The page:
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Juan de Fuca Plate: Remnant of a nearly extinct plate

Thu, 25 Feb 2021, 12:55
12:55 PM | BY: RL
Image showing the locations, relative to one another, of the Pacific Plate, North American Plate, and the Juan de Fuca Plate. (source: Google Earth)
Image showing the locations, relative to one another, of the Pacific Plate, North American Plate, and the Juan de Fuca Plate. (source: Google Earth)
A certain plate known as the Juan de Fuca Plate is subducting under the North American Plate faster than it is being created – and it has nearly disappeared!

An earthquake with a magnitude of 4.0 had been recorded by the Department of Natural Resources Canada on 17 February 2021. The epicenter was located 370 km off the coast of British Colombia, Canada, at about 10 km depth, very near to the mid-oceanic ridge underneath the Pacific Ocean. Its location suggests that the phenomenon known as a sea-floor spreading might have caused the quake.

Mid-oceanic ridges (MORs) or spreading centers are large mountain ranges rising from the ocean floor. To understand the function of these ridges, we should first be familiar with the concept of sea-floor spreading. This is simply the process describing how large slabs of the Earth’s crust (oceanic crusts) are produced from continuous volcanic eruptions through the mid-oceanic ridges. These ridges are also called spreading centers because new volcanic rocks push the previously formed rocks outward. This results in the spreading or extending of oceanic crusts from either direction of the ridge.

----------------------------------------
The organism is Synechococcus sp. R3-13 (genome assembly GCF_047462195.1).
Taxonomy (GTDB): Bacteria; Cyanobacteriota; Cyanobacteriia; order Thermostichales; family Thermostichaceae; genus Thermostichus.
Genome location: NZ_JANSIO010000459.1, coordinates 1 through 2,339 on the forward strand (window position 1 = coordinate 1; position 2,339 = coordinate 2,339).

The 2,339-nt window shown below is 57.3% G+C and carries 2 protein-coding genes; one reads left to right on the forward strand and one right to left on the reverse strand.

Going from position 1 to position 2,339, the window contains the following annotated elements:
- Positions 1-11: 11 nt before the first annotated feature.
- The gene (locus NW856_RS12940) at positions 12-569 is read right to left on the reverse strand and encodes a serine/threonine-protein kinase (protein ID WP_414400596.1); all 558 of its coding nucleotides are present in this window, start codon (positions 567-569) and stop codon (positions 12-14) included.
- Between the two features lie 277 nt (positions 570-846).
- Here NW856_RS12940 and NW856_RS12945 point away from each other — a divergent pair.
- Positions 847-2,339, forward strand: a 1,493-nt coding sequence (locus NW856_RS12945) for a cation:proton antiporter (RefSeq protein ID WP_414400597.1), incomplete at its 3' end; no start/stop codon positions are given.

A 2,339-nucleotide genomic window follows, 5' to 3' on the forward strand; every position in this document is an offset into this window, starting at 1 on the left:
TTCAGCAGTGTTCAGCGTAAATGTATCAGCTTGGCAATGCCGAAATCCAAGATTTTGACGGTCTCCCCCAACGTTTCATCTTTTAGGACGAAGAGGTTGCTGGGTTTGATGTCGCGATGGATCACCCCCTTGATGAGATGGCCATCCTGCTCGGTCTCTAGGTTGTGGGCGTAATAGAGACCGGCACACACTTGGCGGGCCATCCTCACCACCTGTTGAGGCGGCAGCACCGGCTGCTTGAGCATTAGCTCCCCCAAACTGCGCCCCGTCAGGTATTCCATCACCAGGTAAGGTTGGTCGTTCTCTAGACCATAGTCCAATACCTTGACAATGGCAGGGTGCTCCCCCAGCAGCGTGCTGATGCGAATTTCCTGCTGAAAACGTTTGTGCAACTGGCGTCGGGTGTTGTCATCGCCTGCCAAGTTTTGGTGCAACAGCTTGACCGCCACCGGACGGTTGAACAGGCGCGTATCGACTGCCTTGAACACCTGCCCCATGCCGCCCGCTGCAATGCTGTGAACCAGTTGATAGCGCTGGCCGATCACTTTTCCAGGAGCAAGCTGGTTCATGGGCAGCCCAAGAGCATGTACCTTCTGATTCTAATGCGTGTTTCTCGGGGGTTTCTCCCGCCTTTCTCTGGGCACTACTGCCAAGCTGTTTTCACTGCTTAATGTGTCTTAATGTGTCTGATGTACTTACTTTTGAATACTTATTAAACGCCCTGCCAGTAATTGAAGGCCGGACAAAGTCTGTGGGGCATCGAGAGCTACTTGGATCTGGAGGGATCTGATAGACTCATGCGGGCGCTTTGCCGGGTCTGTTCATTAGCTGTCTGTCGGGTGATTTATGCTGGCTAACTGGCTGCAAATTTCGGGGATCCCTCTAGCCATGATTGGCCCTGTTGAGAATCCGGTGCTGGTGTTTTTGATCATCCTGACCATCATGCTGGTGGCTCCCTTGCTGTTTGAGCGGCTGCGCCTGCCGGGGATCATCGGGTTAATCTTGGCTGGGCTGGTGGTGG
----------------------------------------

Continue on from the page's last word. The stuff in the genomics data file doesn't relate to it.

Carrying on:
At the other end of these oceanic crusts, however, there are subduction zones. These zones represent a type of convergent plate boundaries where one plate subducts or goes underneath another plate. This is where the density of crusts/plates actively plays a role in whether these crusts/plates will be subducted or not. The denser plate subducts under the less dense ones. In general, continental plates are less dense than oceanic plates. In general, we usually see oceanic plates subducting underneath continental plates – however there is always an exception (look up Australian plate-Pacific plate boundary).

Tens of millions of years ago, an oceanic crust called the Farallon Plate used to be found in between the Pacific Plate and the North American Plate. This Farallon Plate was actively subducting underneath the North American Plate and was also spreading from its mid-oceanic ridge boundary with the Pacific Plate. However, the spreading had been significantly slower than the rate in which it was subducting. This resulted in the Farallon Plate almost being entirely subducted under the North American Plate after tens of millions of years of subduction. Now, the northernmost part of the Farallon Plate – the Juan de Fuca Plate – is the only part that remains, and it is still being subducted!
It is still a mystery as to what will happen after an entire plate has been subducted. It takes a lot of time for this to happen, probably hundreds of thousands of years. Geologists can only speculate and develop geological models, and maybe just sit back and observe the slow geologic death of a tectonic plate.

W. B. Hawley and R. M. Allen. July 2019. “The Fragmented Death of the Farallon Plate”. Geophysical Research Letters. Vol 46, Issue 13. pp 7386 – 7394.

Geologyin.com. web. 2020. “A Tectonic Plate is Dying Under Oregon”. Retrieved Feb. 17, 2021 via www.geologyin.com/2019/08/a-tectonic-plate-is-dying-under-oregon.html

Tarbuck, Lutgens, and Tasa. 2012. “Origin and Evolution of the Ocean Floor”. Essentials of Geology. 11th Ed. pp. 392-400.

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